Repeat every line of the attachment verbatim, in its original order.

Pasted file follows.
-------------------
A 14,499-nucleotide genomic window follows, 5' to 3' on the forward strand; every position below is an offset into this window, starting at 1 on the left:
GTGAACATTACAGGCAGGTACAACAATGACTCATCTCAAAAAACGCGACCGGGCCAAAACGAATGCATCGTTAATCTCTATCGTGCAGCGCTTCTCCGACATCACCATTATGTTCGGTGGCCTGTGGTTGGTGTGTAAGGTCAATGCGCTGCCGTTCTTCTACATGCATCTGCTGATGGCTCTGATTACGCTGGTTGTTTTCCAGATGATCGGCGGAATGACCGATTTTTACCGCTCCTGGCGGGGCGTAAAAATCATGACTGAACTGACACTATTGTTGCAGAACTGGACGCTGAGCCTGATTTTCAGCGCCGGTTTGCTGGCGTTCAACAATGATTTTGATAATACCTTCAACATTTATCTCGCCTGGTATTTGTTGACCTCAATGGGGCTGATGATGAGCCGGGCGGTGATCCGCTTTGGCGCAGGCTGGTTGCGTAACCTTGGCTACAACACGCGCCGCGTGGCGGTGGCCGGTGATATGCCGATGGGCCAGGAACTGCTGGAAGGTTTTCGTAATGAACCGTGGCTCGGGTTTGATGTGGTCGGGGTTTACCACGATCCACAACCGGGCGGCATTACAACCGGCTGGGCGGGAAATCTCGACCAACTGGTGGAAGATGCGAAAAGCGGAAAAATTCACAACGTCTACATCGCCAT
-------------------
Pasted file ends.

A 14,499-nucleotide genomic window follows, 5' to 3' on the forward strand; every position below is an offset into this window, starting at 1 on the left:
GTGAACATTACAGGCAGGTACAACAATGACTCATCTCAAAAAACGCGACCGGGCCAAAACGAATGCATCGTTAATCTCTATCGTGCAGCGCTTCTCCGACATCACCATTATGTTCGGTGGCCTGTGGTTGGTGTGTAAGGTCAATGCGCTGCCGTTCTTCTACATGCATCTGCTGATGGCTCTGATTACGCTGGTTGTTTTCCAGATGATCGGCGGAATGACCGATTTTTACCGCTCCTGGCGGGGCGTAAAAATCATGACTGAACTGACACTATTGTTGCAGAACTGGACGCTGAGCCTGATTTTCAGCGCCGGTTTGCTGGCGTTCAACAATGATTTTGATAATACCTTCAACATTTATCTCGCCTGGTATTTGTTGACCTCAATGGGGCTGATGATGAGCCGGGCGGTGATCCGCTTTGGCGCAGGCTGGTTGCGTAACCTTGGCTACAACACGCGCCGCGTGGCGGTGGCCGGTGATATGCCGATGGGCCAGGAACTGCTGGAAGGTTTTCGTAATGAACCGTGGCTCGGGTTTGATGTGGTCGGGGTTTACCACGATCCACAACCGGGCGGCATTACAACCGGCTGGGCGGGAAATCTCGACCAACTGGTGGAAGATGCGAAAAGCGGAAAAATTCACAACGTCTACATCGCCAT